Abortions in Italy hit their lowest point in 2015 since the country legalized the deadly procedure almost 40 years ago, a new report from the Italian Ministry of Health found.
The report, which the ministry released Thursday, showed a 9.3 percent drop in abortions from 2014, the continuation of a decade-long decline. According to the report, there were fewer than 90,000 abortions in Italy in 2015. In 1983, the highest recorded year for abortions, 234,801 unborn babies lost their lives to abortion, according to the report.
Abortion is legal for any reason up to 90 days of pregnancy in Italy and later in cases where the woman has a physical or mental risk or where the unborn baby has a deformity. The country legalized abortion in 1978.
The report continued: “All indicators confirm the downward trend: the abortion rate (number of abortions per 1,000 women aged 15 to 49), which is the most accurate indicator for the correct evaluation of the trend of recourse to abortion, was 6.6 per 1000 in 2015 (-8.0% compared to 2014 and -61.2% compared to 1983), was 7.1 in 2014. The Italian figure is among the lowest values at the international level …”
The ratio of abortions to live births was 185.1 per 1,000, a decrease of 5.7 percent from 2014, according to the report.
There is hope that more unborn babies will be saved in Italy in the future as well. A government study released in March found that young Italian doctors are refusing to do abortions at a higher rate than before. The Italy Department of Health reported seven in 10 Italian gynecologists refused to do abortions on the grounds of conscientious objection in 2013 – up from 59 percent from 2005.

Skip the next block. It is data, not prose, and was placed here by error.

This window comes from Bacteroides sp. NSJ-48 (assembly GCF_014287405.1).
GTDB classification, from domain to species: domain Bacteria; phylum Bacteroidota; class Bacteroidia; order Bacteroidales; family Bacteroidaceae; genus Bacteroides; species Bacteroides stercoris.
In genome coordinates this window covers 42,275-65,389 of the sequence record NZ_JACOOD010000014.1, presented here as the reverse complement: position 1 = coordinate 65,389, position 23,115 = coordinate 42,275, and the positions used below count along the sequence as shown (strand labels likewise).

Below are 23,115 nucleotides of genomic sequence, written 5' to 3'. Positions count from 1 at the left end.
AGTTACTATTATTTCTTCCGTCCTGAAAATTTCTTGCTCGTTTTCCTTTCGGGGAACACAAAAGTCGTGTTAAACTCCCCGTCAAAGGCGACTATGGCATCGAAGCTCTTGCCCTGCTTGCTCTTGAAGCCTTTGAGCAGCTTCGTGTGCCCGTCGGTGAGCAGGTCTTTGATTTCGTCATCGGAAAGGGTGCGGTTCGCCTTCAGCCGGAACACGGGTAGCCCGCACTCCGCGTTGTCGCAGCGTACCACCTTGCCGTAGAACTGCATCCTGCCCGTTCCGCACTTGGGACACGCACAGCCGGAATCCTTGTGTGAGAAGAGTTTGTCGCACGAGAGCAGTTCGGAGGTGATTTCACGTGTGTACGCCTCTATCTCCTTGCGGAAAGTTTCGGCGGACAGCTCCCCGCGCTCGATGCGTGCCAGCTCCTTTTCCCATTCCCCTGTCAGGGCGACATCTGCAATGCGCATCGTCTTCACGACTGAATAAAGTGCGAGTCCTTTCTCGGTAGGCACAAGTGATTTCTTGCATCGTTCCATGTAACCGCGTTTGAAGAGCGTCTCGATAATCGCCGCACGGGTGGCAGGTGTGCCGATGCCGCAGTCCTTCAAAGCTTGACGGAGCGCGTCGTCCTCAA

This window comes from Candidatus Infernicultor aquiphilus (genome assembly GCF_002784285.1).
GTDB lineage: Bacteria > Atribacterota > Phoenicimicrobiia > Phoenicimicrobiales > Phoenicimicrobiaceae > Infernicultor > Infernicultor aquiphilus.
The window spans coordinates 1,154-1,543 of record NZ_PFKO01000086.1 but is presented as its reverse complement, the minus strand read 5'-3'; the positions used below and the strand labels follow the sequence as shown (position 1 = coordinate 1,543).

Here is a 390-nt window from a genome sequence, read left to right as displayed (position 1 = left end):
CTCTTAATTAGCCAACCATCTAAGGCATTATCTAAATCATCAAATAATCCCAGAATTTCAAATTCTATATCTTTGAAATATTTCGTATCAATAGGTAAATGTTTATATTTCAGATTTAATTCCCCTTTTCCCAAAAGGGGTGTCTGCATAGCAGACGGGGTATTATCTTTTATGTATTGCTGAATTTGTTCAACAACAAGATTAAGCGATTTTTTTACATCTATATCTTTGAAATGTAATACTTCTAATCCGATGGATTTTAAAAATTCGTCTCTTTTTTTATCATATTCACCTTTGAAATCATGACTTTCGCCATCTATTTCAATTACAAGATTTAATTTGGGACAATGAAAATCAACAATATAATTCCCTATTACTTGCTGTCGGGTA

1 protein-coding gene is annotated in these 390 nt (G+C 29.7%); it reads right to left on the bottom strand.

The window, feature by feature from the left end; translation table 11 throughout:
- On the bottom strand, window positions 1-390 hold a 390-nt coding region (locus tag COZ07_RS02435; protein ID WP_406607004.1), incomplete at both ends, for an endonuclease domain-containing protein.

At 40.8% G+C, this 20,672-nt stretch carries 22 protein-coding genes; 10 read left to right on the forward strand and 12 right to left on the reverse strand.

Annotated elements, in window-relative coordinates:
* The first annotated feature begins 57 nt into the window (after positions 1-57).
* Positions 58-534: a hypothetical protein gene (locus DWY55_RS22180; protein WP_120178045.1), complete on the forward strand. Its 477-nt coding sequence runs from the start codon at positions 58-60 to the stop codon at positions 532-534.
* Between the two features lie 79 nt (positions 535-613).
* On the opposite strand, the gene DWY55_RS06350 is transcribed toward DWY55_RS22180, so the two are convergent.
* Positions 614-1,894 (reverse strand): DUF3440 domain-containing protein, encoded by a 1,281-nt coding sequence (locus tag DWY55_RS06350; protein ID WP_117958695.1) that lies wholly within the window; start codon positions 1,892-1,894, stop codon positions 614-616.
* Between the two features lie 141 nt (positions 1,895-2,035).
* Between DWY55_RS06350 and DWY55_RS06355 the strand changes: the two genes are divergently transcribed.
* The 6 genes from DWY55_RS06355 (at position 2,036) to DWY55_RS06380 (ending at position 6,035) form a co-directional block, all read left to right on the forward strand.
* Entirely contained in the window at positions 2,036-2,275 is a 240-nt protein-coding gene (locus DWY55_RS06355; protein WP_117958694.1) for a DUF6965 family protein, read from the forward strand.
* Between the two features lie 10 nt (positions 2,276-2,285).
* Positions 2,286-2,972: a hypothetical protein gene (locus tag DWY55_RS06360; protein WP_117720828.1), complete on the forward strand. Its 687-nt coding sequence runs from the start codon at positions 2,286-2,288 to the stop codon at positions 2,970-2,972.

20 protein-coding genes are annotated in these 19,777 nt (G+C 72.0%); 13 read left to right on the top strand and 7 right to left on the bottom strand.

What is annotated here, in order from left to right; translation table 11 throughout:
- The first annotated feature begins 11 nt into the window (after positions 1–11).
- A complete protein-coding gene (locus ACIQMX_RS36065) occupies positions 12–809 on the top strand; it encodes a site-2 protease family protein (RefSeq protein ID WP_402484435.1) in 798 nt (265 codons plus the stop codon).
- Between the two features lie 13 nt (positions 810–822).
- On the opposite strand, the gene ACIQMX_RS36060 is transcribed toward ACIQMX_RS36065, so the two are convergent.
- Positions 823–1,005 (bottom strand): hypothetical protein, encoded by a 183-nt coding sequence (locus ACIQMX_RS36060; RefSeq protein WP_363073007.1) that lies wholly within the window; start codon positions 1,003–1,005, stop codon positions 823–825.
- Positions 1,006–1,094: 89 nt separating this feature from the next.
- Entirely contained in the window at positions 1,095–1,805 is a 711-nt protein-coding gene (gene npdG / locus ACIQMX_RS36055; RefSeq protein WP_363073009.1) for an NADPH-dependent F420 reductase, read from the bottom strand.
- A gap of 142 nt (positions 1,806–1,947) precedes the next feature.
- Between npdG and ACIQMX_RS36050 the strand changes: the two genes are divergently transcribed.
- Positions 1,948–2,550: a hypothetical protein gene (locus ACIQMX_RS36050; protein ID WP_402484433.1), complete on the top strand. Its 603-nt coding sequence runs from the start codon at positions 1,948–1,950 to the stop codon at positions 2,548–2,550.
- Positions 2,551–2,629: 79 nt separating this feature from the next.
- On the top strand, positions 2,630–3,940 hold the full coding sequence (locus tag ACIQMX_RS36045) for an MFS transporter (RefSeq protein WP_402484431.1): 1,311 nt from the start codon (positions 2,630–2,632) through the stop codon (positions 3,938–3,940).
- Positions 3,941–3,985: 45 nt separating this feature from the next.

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The new report reflects a larger global abortion trend. Abortion rates are dropping in many countries, including the United States.
In late November, the Centers for Disease Control released its annual report on U.S. abortion numbers. The 2013 abortion surveillance report showed a 5 percent drop in abortions from 2012 and a 20 percent drop since 2004 in the U.S.
The CDC data, which is incomplete because the government does not require states to report abortion numbers, reported 664,435 abortions in 47 states in 2013. The abortion rate was 12.5 abortions per 1,000 women ages 15-44.
The Associated Press reports the CDC has not recorded a lower abortion rate since 1971, two years before the U.S. Supreme Court ruled on Roe v. Wade and its companion case Doe v. Bolton, which allowed for legalized abortion on demand through all nine months of pregnancy. In 1971, several states had legalized abortion; but many others prohibited abortion.
Abortion rates have been dropping steadily in the past several years as pro-lifers worked to pass a historic number of pro-life laws in states across the country. Pregnancy resource centers and sidewalk counselors also have been playing an important role, offering pregnant and parenting families resources and information to empower them to choose life for their unborn babies.
Advances in modern technology and medicine also have been providing a clear picture of an unborn baby’s life and development in the womb, and making it difficult to deny the biology that life begins at conception.